Verizon brings 5G coverage to 13 stadiums as NFL season begins

The homes of Broncos, Seahawks and Patriots are among the stadiums included in today's rollout.

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Igor Bonifacic
September 5, 2019 11:34 AM
In this article: 5g, gear, internet, mmWave, mobile, NFL, services, verizon
Nuccio DiNuzzo via Getty Images
Nuccio DiNuzzo via Getty Images


When Bears and Packers fans descend on Chicago's Soldier Field tonight for the start a new football season, they'll be in one of 13 NFL stadiums that now has 5G connectivity. Coinciding with the start of the 2019-2020 NFL season, Verizon (Engadget's parent company) announced that it's expanding its 5G network to include some of the country's biggest sporting venues, with plans to add additional NFL stadiums as the season progresses.

Some of the more notable stadiums where Verizon's 5G service is available include Empower Field, CenturyLink Field, Gillette Stadium and Lucas Oil Stadium, homes of the Denver Broncos, Seattle Seahawks, New England Patriots and Indianapolis Colts respectively. See the full list below:

  • Bank of America Stadium (Carolina Panthers)
  • Empower Field at Mile High (Denver Broncos)
  • CenturyLink Field (Seattle Seahawks)
  • Ford Field (Detroit Lions)
  • Gillette Stadium (New England Patriots)
  • Hard Rock Stadium (Miami Dolphins)
  • Lucas Oil Stadium (Indianapolis Colts)
  • MetLife Stadium (New York Giants and New York Jets)
  • M&T Bank Stadium (Baltimore Ravens)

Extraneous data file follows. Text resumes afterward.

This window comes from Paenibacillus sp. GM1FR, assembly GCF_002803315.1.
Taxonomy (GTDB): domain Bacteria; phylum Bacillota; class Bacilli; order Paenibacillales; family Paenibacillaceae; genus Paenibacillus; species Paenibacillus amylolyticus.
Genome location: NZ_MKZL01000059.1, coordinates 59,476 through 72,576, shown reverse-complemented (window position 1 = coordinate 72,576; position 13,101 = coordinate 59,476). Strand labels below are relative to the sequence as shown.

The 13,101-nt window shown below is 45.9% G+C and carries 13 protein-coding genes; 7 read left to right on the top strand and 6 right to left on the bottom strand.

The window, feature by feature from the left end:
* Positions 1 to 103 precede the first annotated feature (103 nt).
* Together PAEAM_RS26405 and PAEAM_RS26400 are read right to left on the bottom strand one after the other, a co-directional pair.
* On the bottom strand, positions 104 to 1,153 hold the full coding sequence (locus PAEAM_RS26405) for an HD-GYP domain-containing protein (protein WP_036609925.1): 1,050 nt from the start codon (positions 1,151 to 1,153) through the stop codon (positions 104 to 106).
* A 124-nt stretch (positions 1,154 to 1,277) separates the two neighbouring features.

• NRG Stadium (Houston Texans)
  • Soldier Field (Chicago Bears)
  • U.S. Bank Stadium (Minnesota Vikings)

At launch, Verizon says fans will mostly be able to take advantage of its 5G network while in the seating area of each stadium. A lot of that has to do with the nature of mmWave spectrum Verizon is using. Unlike LTE and Sub-6GHz, mmWave often can't penetrate hard surfaces like concrete. Its range is also minimal. Those disadvantages are what makes a stadium deployment so appealing to carriers that want to sell consumers on 5G. Open-air sports stadiums are one of the few places where a mmWave deployment makes sense since there's enough density to justify building out all the small cells that are required to blanket even a small area with 5G coverage.

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Not now

In July, Verizon expanded its 5G network to include parts of Atlanta, Detroit, Indianapolis and Washington, DC. The carrier currently plans to launch 5G in more than 30 cities nationwide. Today's expansion brings the carrier closer to that goal.

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